Sen. Chuck Grassley (R-Iowa), chair of the Senate Judiciary Committee, says the allegations of sexual misconduct/assault against Supreme Court nominee Brett Kavanaugh "deserve to be heard" and investigated.
That came in a statement Monday (Sept. 17) three days before the planned Sept. 20 vote on Kavanaugh's nomination and a day after his accuser, Palo Alto University professor Christine Blasey Ford, revealed her identity and agreed to talk with the committee about the incident--she says an inebriated Kavanaugh, as a high school student, tried to grope her over her clothing.
The charge had initially been anonymous, but Hill Democrats had referred it to the FBI for investigation.
In a lengthy statement, Grassley did not say he would delay the hearing--though that appears increasingly likely--but he did say he would "hear her out in an appropriate, precedented and respectful manner."
President Donald Trump later in the day Monday (Sept. 17) signaled there could indeed be a delay in order to vet the allegations..
He said in a press conference that he wished the Democrats could have produced the information sooner, but that "we want to go through the process." He pointed out that Kavanaugh had met with Feinstein, who he said had not brought up the allegations.
The President said if it took a little delay to go through the process, "then it takes a little delay," but continued to endorse Kavanaugh as a great nominee and judge.
What Grassley did not think was appropriate was that ranking Judiciary Committee member Dianne Feinsten (D-Calif.) had waited until just before the hearing to make the allegations known and refer them to the FBI.
He said that would traditionally entail "phone calls with at least Judge Kavanaugh and Dr. Ford." He said he had tried to schedule those in consultation with Feinstein's office. "I asked Senator Feinstein’s office yesterday to join me in scheduling these follow-ups. Thus far, they have refused. But as a necessary step in evaluating these claims, I’ll continue working to set them up."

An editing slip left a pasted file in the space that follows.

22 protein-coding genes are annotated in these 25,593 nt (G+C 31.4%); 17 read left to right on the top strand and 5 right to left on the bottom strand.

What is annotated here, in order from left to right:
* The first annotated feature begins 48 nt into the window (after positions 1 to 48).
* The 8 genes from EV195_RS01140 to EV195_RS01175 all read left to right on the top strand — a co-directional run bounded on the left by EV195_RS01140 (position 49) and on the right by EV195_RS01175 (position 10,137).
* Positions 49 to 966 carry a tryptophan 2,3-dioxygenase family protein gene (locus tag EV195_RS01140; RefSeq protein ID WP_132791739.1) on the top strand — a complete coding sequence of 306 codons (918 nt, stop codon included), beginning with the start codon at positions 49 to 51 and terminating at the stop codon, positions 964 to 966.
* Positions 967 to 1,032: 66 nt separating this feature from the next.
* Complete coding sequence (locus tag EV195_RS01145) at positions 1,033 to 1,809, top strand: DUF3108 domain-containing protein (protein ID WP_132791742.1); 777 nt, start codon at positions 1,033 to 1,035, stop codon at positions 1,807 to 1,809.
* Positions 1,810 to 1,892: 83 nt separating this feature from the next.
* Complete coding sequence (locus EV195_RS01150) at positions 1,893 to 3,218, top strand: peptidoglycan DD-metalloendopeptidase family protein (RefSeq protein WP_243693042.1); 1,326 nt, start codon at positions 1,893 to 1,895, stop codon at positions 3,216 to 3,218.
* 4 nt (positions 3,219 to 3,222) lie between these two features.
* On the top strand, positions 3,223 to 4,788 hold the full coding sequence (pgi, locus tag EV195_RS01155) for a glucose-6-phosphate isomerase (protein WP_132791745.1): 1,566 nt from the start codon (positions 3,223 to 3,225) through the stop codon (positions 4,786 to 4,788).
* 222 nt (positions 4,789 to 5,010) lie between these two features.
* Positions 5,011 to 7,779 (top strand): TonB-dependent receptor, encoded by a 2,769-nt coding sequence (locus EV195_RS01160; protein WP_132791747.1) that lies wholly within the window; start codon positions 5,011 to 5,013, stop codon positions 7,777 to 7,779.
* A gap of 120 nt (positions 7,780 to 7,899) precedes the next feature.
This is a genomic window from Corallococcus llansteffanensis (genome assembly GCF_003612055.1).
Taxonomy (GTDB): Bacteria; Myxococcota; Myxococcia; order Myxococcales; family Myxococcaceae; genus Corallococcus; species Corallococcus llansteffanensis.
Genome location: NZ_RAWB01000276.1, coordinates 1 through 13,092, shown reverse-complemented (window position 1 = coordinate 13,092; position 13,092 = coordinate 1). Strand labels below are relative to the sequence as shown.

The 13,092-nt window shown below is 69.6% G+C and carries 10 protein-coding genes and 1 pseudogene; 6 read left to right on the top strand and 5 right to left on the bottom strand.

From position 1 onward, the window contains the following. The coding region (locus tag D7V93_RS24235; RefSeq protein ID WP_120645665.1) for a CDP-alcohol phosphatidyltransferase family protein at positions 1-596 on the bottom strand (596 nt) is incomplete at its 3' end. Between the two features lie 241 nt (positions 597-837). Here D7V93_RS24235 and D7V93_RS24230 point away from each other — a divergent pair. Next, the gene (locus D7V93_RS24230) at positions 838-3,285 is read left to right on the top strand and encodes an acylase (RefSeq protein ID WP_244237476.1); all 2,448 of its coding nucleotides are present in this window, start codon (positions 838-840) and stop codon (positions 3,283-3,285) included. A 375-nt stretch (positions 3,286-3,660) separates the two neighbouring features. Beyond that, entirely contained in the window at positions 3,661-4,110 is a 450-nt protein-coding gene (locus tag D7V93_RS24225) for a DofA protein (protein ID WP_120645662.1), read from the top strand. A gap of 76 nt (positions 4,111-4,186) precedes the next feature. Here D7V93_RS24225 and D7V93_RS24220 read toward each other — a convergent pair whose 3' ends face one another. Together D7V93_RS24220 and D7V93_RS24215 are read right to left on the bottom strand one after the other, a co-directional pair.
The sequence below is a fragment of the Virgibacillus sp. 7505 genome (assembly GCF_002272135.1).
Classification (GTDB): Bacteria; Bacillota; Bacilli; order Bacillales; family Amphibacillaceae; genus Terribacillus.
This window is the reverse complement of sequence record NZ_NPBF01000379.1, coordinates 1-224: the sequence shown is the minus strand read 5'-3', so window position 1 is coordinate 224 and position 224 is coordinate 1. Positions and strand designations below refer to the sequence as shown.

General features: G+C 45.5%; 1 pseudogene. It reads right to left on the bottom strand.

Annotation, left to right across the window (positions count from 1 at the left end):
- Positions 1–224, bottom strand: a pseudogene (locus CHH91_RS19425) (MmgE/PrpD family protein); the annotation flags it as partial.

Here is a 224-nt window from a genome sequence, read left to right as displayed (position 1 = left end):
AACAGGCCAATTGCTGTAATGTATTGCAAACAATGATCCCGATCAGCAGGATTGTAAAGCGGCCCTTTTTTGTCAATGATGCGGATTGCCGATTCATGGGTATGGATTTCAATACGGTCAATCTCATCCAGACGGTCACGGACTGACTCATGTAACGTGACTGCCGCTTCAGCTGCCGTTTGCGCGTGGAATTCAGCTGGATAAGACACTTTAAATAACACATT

Democrats would almost certainly want that follow-up with Ford to come in an open hearing, which would take longer to schedule and allow for the public to be witness--the Dems have been pushing to delay Kavanaugh's vote until after the midterm election.
“Unfortunately, committee Republicans have only known this person's identity from news reports for less than 24 hours," said Grassley, "and known about her allegations for less than a week. Senator Feinstein, on the other hand, has had this information for many weeks and deprived her colleagues of the information necessary to do our jobs. The Minority withheld even the anonymous allegations for six weeks, only to later decide that they were serious enough to investigate on the eve of the committee vote, after the vetting process had been completed. It’s deeply disturbing that the existence of these allegations were leaked in a way that seemed to preclude Dr. Ford’s confidentiality.
Still, he said, "we are working diligently to get to the bottom of these claims.”
Kavanaugh is currently a judge on the U.S. Court of Appeals for the D.C. Circuit, the court of principal jurisdiction over appeals of FCC and other federal agency decisions. Kavanaugh is on the record being against the FCC's 2015 Open Internet order, adopted under then Democratic chair Tom Wheeler.
Net neutrality could come before the high court from either an existing ISP challenge to the 2015 rules, which the high court has already been asked to weigh in on, or a challenge to the FCC's decision last last year under Republican chair Ajit Pai to eliminate those rules and roll back the 2015 order's reclassficiation of ISPs under Title II common carrier authority.